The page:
Literacy STEMs from Education Efforts in Cambodia
“One day I could be in the office in the city of Phnom Penh editing an education proposal, and another day I could be nine hours away from the city in a remote village having lunch with the village chief,” says Jessica Harper ’18 of her summer internship with Samaritan’s Purse.
She’s the education intern in the organization’s Cambodia office, where for 10 weeks, she’s putting her early childhood education and biology majors to work. Her projects address two main needs: increasing students’ functional literacy rates, and advancing STEM (science, technology, engineering and mathematics) development at primary schools in rural villages.
The organization has two main education projects: “We Can Read, We Can Write,” which focuses on increasing literacy rates, and “Better Teacher, Better Education” which focuses on teacher training. Both help teachers instruct primary-age students in rural areas where resources are scarce.
Jessica’s work includes a broad range of tasks. “Every day is different, and I am getting a wide range of experiences,” she says. She’s interviewed students, teachers and community leaders to chart the impact of the programs and identify changes that could increase their effectiveness. She also researches educational approaches for developing countries, focusing on cost-effective opportunities for STEM advancement that could be used in primary and middle schools.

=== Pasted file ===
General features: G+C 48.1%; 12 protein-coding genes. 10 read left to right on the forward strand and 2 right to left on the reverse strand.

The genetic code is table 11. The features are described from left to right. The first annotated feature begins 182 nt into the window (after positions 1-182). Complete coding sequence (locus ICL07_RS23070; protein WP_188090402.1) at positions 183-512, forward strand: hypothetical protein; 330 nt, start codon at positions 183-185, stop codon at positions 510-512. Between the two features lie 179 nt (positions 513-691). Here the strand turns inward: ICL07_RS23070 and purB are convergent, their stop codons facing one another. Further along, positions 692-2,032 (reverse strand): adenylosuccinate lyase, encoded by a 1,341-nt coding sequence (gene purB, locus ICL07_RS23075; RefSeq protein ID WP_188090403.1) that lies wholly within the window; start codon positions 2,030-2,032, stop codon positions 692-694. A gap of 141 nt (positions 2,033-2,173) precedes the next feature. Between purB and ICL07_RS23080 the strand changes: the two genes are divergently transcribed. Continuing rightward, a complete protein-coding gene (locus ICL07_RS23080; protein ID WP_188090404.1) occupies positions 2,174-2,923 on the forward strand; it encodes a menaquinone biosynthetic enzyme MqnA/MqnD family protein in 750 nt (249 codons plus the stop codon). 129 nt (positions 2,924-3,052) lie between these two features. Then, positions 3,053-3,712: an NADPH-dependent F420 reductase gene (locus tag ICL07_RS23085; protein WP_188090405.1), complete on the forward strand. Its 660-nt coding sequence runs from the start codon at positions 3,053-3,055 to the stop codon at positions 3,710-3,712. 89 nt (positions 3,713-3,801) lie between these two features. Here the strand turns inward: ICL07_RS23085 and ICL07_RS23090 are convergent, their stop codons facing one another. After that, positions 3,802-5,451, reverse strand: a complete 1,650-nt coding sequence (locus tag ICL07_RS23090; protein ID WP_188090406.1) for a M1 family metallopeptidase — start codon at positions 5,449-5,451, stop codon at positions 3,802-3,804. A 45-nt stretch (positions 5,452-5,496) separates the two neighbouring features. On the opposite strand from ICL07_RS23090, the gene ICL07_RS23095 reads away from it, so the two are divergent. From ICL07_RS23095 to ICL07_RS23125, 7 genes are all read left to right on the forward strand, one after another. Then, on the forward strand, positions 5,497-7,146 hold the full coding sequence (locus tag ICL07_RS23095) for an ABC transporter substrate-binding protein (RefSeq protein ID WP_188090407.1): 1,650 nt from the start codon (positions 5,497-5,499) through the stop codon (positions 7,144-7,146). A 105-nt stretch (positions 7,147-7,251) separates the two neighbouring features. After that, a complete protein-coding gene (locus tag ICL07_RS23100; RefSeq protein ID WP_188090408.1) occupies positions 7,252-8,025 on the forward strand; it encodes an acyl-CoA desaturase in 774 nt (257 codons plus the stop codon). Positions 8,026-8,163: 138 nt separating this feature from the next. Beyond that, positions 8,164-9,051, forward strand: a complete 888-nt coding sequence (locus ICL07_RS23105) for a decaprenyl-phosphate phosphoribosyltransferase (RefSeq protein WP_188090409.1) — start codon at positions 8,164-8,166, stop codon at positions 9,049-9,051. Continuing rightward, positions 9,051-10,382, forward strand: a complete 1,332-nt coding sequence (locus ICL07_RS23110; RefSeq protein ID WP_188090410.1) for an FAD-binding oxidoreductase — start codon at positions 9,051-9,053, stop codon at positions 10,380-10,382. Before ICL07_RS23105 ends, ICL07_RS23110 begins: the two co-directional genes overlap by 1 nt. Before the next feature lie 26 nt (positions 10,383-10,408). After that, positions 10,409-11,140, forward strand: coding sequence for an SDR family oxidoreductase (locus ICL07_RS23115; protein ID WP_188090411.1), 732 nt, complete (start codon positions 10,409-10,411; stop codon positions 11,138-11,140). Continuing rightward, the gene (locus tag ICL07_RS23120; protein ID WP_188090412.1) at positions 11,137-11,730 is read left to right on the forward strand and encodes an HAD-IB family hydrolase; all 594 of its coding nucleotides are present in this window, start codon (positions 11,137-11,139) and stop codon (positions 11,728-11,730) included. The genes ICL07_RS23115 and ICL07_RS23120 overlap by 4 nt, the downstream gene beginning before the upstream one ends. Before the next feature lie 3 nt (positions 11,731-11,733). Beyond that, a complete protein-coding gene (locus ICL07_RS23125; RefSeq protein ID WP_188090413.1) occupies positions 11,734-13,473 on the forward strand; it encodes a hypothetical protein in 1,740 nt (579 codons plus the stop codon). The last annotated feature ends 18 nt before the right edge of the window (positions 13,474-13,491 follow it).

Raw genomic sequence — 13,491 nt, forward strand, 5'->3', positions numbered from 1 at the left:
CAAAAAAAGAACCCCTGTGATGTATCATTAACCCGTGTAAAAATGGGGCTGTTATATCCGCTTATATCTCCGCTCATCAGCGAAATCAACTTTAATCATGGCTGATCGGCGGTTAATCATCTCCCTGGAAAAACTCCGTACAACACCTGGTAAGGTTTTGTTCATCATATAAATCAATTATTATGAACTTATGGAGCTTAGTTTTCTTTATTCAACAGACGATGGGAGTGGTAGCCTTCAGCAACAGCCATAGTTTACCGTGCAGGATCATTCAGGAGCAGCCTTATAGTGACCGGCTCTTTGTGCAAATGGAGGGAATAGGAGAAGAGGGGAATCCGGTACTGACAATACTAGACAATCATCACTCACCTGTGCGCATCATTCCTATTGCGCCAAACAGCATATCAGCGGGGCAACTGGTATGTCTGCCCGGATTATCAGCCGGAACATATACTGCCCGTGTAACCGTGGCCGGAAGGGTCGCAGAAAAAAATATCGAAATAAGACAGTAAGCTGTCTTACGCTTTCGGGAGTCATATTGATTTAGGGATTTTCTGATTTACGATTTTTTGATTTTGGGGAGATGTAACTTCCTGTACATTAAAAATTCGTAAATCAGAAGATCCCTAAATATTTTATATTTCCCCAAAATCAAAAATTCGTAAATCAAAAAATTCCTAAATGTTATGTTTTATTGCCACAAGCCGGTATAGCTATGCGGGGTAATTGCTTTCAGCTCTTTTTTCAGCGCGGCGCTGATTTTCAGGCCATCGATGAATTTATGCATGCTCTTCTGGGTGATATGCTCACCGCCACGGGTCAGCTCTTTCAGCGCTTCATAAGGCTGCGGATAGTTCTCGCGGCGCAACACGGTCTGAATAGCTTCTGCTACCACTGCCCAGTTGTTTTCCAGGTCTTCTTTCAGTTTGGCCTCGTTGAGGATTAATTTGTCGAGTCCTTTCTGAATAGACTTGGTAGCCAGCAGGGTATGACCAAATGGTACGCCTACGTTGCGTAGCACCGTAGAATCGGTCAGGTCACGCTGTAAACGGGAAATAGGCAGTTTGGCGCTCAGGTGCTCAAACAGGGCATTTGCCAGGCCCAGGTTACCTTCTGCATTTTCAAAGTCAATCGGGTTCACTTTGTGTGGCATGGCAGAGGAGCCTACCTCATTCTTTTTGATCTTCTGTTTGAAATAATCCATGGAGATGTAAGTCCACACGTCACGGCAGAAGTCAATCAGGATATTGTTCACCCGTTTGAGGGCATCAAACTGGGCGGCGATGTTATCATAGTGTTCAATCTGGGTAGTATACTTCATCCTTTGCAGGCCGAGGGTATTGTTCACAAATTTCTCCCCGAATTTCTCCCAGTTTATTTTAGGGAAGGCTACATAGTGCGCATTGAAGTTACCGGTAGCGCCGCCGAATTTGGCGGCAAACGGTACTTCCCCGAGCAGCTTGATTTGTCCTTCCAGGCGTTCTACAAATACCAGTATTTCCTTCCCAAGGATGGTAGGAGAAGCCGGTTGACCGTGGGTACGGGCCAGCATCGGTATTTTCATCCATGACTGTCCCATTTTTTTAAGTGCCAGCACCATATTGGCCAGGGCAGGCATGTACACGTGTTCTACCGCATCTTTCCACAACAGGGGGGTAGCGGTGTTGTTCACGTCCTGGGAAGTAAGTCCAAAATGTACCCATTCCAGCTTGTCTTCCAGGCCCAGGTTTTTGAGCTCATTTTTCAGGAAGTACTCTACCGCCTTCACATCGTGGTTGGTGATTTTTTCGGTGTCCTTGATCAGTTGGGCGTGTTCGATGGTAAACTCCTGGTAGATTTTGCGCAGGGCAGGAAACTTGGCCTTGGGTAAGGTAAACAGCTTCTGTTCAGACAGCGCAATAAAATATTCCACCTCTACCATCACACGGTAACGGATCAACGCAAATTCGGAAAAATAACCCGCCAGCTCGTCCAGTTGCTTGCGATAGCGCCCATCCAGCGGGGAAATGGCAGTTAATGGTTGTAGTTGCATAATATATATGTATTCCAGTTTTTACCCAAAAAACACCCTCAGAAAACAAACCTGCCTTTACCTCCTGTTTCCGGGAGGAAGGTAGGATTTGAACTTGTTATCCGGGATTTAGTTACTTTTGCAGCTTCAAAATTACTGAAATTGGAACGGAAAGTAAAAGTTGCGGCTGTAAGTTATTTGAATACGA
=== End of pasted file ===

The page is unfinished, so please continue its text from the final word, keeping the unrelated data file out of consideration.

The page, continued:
Later in the summer, she’ll perform more classroom observations. “By actively observing teachers in rural schools, I will work to create action steps that could be taken to further develop their classroom success and teaching efficiency,” Jessica explains. She’ll then make a presentation about strategies that “could be implemented or changed to improve the education program,” she explains.
The work of Samaritan’s Purse has been instrumental in increasing the quality of education in the region. Before, Jessica explains, “in the rural villages, the educational resources were nonexistent in a particular school, less than five percent of students were functionally literate (being able to read and write basic sentences) before Samaritan’s Purse came.”
Access to more resources changed the situation dramatically. “After just one year of providing tool kits, teacher training, tablets and other materials, 70 percent of those same students were functionally literate,” she says.
That success is promising, but improving education can also be challenging. Many students and their families suffer severe deprivation, and “seeing extreme poverty—both financially and within the education system—really takes something from you. It’s hard to imagine people living like this, let alone talking with them and hearing their stories,” Jessica says.
It can be overwhelming, but she’s grateful for the opportunity to learn from people in different circumstances than her own and to participate in programs that increase opportunities for those children.
“It’s really humbling to observe teachers in these remote schools. They are sacrificing a lot to teach, and they care so deeply for their students. The inspiration it sparks in people is contagious,” she says.
That encourages Jessica in her own work. “I’ve always had a heart for kids, education and global development opportunities,” and her internship “blends so many of my passions together into one. To have the chance to join the effort to improve education for Cambodian children is amazing.”
By Morgan Clayton ’19, history